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Publication numberUS7862855 B2
Publication typeGrant
Application numberUS 11/325,558
Publication dateJan 4, 2011
Filing dateJan 5, 2006
Priority dateJan 6, 2005
Also published asUS20060147628
Publication number11325558, 325558, US 7862855 B2, US 7862855B2, US-B2-7862855, US7862855 B2, US7862855B2
InventorsMin-Jeong Hwang, Kwan-Seop Song, Do-Geun Kim, Jae-Hong Ahn, Sung-Ho Lee
Original AssigneeSamsung Mobile Display Co., Ltd.
Export CitationBiBTeX, EndNote, RefMan
External Links: USPTO, USPTO Assignment, Espacenet
Controlling effusion cell of deposition system
US 7862855 B2
Abstract
In a method of controlling an effusion cell in a deposition system, including a crucible, a guiding pathway and an injection nozzle, a guiding pathway and an injection nozzle are heated. The crucible is heated after heating the guiding pathway and the injection nozzle. In addition, in cooling the effusion cell including a crucible, a guiding pathway and an injection nozzle, the crucible is cooled. The guiding pathway and the injection nozzle are cooled after cooling the crucible. This method has an advantage of enhancing uniformity of the organic layer formed on the substrate by preventing the clogging of the injection nozzle by deposition material vaporized in the crucible or splashing.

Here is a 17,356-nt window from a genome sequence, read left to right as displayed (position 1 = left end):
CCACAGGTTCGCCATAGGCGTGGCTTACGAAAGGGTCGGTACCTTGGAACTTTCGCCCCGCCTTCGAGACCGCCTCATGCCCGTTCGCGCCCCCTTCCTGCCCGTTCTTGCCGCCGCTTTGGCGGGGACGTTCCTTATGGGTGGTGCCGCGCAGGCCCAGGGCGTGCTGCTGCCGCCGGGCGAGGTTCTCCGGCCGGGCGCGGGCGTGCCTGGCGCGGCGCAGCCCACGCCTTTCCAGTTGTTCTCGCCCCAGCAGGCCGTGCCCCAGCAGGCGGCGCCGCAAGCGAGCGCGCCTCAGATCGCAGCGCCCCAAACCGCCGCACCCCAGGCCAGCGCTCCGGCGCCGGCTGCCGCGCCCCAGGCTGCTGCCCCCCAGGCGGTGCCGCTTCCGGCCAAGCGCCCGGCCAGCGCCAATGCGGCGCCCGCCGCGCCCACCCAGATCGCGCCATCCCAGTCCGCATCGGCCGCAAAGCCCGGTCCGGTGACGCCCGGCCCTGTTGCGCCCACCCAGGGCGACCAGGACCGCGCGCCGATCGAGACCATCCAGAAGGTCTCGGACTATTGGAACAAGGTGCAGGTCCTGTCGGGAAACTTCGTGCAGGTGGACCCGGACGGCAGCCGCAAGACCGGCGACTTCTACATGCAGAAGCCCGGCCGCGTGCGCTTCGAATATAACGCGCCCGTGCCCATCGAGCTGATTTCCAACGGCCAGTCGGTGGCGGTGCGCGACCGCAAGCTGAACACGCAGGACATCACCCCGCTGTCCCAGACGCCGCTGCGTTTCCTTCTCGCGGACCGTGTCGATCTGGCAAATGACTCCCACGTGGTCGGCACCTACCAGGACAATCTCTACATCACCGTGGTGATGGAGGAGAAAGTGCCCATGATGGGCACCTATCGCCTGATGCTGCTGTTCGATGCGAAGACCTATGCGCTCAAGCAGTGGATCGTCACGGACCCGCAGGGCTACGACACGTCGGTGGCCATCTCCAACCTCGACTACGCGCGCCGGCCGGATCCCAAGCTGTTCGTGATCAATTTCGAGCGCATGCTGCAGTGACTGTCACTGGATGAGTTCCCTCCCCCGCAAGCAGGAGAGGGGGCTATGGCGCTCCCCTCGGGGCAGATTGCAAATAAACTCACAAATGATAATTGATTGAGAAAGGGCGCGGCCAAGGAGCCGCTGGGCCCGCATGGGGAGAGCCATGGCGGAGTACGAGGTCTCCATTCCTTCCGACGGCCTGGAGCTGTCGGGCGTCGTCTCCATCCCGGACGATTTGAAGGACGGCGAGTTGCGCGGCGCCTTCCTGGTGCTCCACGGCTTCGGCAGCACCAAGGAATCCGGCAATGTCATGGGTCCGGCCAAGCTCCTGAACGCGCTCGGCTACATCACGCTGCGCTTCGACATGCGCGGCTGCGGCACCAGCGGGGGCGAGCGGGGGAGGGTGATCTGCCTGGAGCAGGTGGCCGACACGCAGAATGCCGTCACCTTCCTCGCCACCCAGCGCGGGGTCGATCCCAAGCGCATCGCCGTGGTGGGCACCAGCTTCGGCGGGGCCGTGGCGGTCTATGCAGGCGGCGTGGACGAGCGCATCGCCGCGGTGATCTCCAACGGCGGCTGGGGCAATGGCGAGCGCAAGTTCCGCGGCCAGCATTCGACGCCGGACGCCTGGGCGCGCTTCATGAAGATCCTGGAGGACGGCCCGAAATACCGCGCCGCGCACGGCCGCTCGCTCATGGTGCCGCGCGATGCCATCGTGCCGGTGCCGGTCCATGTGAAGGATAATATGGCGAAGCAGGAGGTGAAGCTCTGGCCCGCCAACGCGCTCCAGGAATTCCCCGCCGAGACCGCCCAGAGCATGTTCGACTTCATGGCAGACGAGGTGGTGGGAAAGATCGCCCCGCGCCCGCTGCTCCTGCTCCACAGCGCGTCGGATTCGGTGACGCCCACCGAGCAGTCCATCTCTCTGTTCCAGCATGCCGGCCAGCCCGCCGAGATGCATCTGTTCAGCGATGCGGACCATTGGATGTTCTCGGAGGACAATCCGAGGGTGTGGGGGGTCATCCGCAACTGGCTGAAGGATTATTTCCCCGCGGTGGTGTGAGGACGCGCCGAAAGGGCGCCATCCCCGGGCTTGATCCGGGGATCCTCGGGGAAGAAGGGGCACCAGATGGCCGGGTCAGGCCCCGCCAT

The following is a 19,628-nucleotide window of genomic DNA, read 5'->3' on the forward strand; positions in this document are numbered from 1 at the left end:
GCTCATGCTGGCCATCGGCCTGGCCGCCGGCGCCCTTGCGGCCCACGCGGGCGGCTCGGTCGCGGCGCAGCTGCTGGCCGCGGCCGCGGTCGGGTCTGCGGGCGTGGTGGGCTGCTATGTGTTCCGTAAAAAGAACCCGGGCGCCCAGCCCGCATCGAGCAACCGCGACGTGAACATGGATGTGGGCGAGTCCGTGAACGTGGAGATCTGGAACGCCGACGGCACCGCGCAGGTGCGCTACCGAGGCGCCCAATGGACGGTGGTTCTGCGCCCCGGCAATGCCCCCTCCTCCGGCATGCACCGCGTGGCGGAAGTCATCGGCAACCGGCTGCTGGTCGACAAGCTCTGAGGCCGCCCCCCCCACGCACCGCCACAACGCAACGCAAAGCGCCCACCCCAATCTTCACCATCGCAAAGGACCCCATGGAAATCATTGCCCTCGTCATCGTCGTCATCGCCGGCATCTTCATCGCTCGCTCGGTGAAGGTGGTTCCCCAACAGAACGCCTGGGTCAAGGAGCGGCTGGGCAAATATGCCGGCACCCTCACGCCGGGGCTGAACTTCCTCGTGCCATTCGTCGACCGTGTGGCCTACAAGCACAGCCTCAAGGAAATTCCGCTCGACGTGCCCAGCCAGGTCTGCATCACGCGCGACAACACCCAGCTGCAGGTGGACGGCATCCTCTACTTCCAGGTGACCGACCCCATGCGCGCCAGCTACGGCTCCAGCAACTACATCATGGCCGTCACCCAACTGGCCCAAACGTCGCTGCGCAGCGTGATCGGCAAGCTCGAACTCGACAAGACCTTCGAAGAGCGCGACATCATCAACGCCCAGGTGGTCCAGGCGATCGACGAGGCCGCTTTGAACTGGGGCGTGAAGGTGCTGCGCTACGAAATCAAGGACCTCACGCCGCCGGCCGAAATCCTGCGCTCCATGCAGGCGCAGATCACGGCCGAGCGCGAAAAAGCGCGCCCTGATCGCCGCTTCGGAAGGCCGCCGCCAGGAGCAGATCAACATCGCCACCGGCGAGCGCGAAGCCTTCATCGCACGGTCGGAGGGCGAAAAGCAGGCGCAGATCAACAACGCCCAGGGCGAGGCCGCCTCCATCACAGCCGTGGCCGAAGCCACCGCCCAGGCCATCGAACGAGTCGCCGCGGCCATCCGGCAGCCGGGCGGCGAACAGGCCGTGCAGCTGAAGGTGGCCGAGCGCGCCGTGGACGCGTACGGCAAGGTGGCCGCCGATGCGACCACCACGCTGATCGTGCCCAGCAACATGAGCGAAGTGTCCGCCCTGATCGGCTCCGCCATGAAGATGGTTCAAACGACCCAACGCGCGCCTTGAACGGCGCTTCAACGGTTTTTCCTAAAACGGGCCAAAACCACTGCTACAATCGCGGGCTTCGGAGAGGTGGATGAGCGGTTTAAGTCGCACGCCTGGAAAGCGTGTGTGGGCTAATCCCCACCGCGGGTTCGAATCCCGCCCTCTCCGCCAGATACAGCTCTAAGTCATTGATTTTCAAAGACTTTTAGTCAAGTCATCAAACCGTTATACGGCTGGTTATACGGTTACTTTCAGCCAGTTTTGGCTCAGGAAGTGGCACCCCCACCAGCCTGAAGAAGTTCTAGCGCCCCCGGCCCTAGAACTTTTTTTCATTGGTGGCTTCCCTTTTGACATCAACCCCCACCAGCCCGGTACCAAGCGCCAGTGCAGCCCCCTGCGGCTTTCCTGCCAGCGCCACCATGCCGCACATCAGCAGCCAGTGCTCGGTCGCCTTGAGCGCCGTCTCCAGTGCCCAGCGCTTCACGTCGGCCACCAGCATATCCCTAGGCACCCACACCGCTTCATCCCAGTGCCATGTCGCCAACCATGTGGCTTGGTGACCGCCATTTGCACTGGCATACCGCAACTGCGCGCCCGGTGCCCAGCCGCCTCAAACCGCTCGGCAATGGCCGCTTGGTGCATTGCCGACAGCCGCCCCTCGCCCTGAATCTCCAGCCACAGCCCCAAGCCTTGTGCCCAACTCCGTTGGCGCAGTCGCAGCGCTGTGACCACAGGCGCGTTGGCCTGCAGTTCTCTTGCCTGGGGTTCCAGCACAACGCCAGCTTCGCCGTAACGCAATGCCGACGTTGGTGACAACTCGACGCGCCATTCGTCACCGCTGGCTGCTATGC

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Claims(23)
What is claimed is:
1. A method of controlling an effusion cell including a crucible, a guiding pathway and an injection nozzle, the method comprising:
heating the guiding pathway and the injection nozzle; and
heating the crucible after heating the guiding pathway and the injection nozzle.
2. The method as claimed in claim 1, wherein heating the crucible comprises heating by a first heating structure, and heating the guiding pathway and the injection nozzle comprises heating by a second heating structure.
3. The method as claimed in claim 1, wherein heating the guiding pathway and the injection nozzle and heating the crucible after heating the guiding pathway and the injection nozzle further comprises:
heating the crucible using a temperature control method; and
heating the crucible using a deposition rate control method.
4. The method as claimed in claim 1, further comprising arranging the effusion cell on a buffer area during heating the guiding pathway and the injection nozzle and heating the crucible after heating the guiding pathway and the injection nozzle.
5. A method of controlling an effusion cell including a crucible, a guiding pathway and an injection nozzle, the method comprising:
cooling the crucible; and
cooling the guiding pathway and the injection nozzle after cooling the crucible.
6. The method as claimed in claim 5, wherein the deposition rate is monitored after cooling the crucible, and then the guiding pathway and the injection nozzle are cooled after cooling the crucible upon the monitored deposition rate being less than a predetermined value.
7. The method as claimed in claim 5, further comprising arranging the effusion cell on a buffer area during cooling the crucible and cooling the guiding pathway and the injection nozzle after cooling the crucible.